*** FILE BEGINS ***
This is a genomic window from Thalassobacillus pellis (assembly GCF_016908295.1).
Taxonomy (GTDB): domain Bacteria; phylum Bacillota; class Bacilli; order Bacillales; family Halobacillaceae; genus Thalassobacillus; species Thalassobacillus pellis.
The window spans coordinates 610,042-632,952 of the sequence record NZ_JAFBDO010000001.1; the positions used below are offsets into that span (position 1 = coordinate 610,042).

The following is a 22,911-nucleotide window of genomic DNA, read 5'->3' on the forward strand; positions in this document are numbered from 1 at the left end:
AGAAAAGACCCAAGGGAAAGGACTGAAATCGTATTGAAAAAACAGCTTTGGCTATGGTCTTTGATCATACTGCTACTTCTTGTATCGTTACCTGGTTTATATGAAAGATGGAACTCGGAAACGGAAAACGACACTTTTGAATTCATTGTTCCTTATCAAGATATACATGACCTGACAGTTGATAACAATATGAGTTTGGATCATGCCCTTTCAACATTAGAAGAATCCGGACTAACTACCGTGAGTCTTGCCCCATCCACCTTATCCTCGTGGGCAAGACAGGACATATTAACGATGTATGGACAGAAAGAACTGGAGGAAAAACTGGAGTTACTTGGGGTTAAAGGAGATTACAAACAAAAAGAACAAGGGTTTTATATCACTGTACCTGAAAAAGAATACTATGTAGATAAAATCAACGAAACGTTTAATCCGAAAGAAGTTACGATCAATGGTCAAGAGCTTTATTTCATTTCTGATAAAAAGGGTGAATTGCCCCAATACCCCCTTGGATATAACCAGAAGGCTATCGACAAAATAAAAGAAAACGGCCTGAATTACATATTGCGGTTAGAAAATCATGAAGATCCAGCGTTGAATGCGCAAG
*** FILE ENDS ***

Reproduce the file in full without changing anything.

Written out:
This is a genomic window from Thalassobacillus pellis (assembly GCF_016908295.1).
Taxonomy (GTDB): domain Bacteria; phylum Bacillota; class Bacilli; order Bacillales; family Halobacillaceae; genus Thalassobacillus; species Thalassobacillus pellis.
The window spans coordinates 610,042-632,952 of the sequence record NZ_JAFBDO010000001.1; the positions used below are offsets into that span (position 1 = coordinate 610,042).

The following is a 22,911-nucleotide window of genomic DNA, read 5'->3' on the forward strand; positions in this document are numbered from 1 at the left end:
AGAAAAGACCCAAGGGAAAGGACTGAAATCGTATTGAAAAAACAGCTTTGGCTATGGTCTTTGATCATACTGCTACTTCTTGTATCGTTACCTGGTTTATATGAAAGATGGAACTCGGAAACGGAAAACGACACTTTTGAATTCATTGTTCCTTATCAAGATATACATGACCTGACAGTTGATAACAATATGAGTTTGGATCATGCCCTTTCAACATTAGAAGAATCCGGACTAACTACCGTGAGTCTTGCCCCATCCACCTTATCCTCGTGGGCAAGACAGGACATATTAACGATGTATGGACAGAAAGAACTGGAGGAAAAACTGGAGTTACTTGGGGTTAAAGGAGATTACAAACAAAAAGAACAAGGGTTTTATATCACTGTACCTGAAAAAGAATACTATGTAGATAAAATCAACGAAACGTTTAATCCGAAAGAAGTTACGATCAATGGTCAAGAGCTTTATTTCATTTCTGATAAAAAGGGTGAATTGCCCCAATACCCCCTTGGATATAACCAGAAGGCTATCGACAAAATAAAAGAAAACGGCCTGAATTACATATTGCGGTTAGAAAATCATGAAGATCCAGCGTTGAATGCGCAAG